Asked in Real Estate Law for Florida

Q: Can I reneg on paying for this condo?

I purchased a condo in Florida in 1984 as a rental property. I refinanced a few times and still have a sizeable balance (but I am not underwater after many years of being in that situation). The mortage has passed many hands with over the years with a new processor about every five years, or so. Early on, I noticed that they had the wrong address for the unit. The address they are still using does not exist at all. Someone told me just let it go (back in 2008 when the market dropped to the floor.) Should I have done that (ethically, no)? Can they come after me if they don't even know the address? The flip side: Can I lose what tiny equity I have due to this error? (It is still rented, but rents have not kept up with mortgage and fees....every.)

Related Topics:
2 Lawyer Answers
Seril L Grossfeld
Seril L Grossfeld
  • Fort Lauderdale, FL

A: If you stop paying the mortgage eventually there will be a mortgage foreclosure action with your name on it which will not help your credit score, whether or not the correct legal description is on the property, it still will name you as a defendant not paying your legal obligation. Records of a mortgage foreclosure being filed against you stay on the public records forever and you will always need to account for it. Back in the mortgage foreclosure debacle there were people that stopped paying the mortgage so they would be in a situation where the banks would consider a short sale.

If you don't want to deal with it anymore and you have some equity why don't you just list it for sale and sell it, thereby protecting your credit. After expenses if you have a loss you can take it on your tax return which will if nothing else perhaps lower your tax liability in the year of the sale.

Stephen K. Hachey
Stephen K. Hachey
  • Tampa, FL
  • Licensed in Florida

A: Your best option is either a short sale or a traditional sale - provided there is equity after the mortgage and closing costs have been paid.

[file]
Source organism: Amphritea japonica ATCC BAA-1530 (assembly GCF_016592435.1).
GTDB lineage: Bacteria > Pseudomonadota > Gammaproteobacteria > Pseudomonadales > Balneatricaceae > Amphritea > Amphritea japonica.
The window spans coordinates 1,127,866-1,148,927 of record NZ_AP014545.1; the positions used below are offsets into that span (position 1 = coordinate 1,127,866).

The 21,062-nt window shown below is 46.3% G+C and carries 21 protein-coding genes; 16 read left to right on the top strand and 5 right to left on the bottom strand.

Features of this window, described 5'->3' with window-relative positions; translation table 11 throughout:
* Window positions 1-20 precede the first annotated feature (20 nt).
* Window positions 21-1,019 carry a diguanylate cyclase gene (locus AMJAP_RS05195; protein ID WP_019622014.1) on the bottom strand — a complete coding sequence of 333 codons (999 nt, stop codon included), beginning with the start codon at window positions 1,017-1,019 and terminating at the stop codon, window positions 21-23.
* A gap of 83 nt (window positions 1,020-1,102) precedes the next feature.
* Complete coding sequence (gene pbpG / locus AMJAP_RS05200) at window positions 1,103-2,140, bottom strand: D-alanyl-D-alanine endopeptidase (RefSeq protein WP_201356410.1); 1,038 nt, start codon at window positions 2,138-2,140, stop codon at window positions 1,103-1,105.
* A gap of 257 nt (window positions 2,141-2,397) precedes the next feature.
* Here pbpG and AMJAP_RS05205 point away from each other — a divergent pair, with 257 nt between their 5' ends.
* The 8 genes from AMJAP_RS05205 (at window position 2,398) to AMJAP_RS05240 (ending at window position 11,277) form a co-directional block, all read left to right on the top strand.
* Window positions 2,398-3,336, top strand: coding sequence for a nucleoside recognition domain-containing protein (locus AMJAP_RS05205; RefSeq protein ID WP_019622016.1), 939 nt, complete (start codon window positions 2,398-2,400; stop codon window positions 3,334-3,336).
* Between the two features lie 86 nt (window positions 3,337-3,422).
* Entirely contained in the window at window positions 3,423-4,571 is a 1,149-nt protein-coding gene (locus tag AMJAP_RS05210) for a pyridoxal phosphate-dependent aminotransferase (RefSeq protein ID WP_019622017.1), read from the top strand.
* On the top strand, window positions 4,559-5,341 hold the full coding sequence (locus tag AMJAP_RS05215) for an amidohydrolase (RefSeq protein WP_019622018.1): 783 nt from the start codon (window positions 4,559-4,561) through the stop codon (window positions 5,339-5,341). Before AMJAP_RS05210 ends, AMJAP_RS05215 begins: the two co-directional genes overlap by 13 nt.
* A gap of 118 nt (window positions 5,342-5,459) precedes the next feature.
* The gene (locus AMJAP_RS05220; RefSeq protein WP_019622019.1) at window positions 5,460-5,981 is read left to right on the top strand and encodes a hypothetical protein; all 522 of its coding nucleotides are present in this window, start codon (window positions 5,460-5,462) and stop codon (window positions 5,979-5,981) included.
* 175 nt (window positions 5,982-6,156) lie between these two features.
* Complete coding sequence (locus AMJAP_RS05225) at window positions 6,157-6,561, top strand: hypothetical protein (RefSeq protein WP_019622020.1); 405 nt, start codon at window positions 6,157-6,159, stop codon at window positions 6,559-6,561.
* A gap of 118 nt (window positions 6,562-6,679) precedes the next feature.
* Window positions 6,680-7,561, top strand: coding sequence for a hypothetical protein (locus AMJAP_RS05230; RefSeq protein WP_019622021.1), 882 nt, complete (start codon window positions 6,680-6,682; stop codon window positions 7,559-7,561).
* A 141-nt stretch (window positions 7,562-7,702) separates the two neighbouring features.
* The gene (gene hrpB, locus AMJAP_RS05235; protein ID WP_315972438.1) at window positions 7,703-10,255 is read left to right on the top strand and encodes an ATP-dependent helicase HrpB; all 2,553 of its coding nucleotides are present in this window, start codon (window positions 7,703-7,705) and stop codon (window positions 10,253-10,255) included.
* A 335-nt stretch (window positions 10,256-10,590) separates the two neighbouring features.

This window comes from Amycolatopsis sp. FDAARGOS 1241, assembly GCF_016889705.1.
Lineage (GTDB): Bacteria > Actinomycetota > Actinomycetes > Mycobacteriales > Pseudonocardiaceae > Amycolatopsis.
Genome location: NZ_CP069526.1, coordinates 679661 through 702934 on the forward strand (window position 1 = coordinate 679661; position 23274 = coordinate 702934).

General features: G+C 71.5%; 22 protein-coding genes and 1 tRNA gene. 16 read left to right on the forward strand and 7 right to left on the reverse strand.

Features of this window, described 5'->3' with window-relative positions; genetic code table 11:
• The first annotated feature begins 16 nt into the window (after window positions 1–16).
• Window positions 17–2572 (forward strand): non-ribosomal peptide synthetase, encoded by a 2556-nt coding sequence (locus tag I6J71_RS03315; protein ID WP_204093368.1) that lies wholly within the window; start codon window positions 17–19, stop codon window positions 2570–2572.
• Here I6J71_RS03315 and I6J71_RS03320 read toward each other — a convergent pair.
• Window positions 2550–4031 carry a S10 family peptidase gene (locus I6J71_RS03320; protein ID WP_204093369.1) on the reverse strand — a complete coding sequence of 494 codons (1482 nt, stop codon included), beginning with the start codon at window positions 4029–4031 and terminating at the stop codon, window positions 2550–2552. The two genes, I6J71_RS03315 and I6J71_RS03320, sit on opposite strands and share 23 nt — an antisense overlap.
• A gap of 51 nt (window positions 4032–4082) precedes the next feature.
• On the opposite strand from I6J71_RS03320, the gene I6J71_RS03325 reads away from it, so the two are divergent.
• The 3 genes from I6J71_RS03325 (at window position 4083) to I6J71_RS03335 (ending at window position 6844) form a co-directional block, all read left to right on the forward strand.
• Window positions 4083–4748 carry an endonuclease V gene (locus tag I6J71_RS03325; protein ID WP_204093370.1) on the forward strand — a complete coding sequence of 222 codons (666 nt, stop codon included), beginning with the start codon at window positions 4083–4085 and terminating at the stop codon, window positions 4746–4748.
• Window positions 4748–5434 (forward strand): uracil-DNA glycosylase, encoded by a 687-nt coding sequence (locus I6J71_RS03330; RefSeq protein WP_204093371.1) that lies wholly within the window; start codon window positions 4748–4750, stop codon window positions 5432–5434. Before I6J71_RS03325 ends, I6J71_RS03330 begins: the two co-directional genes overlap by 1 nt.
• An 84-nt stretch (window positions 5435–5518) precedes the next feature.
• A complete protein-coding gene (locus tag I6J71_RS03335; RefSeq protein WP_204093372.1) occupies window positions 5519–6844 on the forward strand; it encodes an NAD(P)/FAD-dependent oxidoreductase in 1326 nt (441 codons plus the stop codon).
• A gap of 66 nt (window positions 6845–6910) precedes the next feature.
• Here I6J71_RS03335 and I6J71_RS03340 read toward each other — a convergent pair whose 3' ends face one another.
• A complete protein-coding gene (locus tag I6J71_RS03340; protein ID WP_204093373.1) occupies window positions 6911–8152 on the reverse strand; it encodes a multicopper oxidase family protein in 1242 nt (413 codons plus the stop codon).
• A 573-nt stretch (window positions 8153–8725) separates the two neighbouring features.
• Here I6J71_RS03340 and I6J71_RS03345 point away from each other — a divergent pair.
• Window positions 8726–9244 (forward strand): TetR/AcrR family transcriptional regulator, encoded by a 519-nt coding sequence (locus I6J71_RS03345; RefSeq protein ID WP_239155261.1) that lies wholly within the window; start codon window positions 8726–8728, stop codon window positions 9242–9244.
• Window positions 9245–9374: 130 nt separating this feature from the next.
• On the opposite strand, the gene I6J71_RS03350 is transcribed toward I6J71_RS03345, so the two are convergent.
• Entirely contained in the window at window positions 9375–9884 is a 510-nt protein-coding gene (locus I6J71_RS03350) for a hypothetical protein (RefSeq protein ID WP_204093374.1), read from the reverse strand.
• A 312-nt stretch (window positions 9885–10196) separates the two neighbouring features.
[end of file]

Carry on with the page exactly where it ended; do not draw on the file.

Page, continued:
Justia Ask a Lawyer is a forum for consumers to get answers to basic legal questions. Any information sent through Justia Ask a Lawyer is not secure and is done so on a non-confidential basis only.

The use of this website to ask questions or receive answers does not create an attorney–client relationship between you and Justia, or between you and any attorney who receives your information or responds to your questions, nor is it intended to create such a relationship. Additionally, no responses on this forum constitute legal advice, which must be tailored to the specific circumstances of each case. You should not act upon information provided in Justia Ask a Lawyer without seeking professional counsel from an attorney admitted or authorized to practice in your jurisdiction. Justia assumes no responsibility to any person who relies on information contained on or received through this site and disclaims all liability in respect to such information.

Justia cannot guarantee that the information on this website (including any legal information provided by an attorney through this service) is accurate, complete, or up-to-date. While we intend to make every attempt to keep the information on this site current, the owners of and contributors to this site make no claims, promises or guarantees about the accuracy, completeness or adequacy of the information contained in or linked to from this site.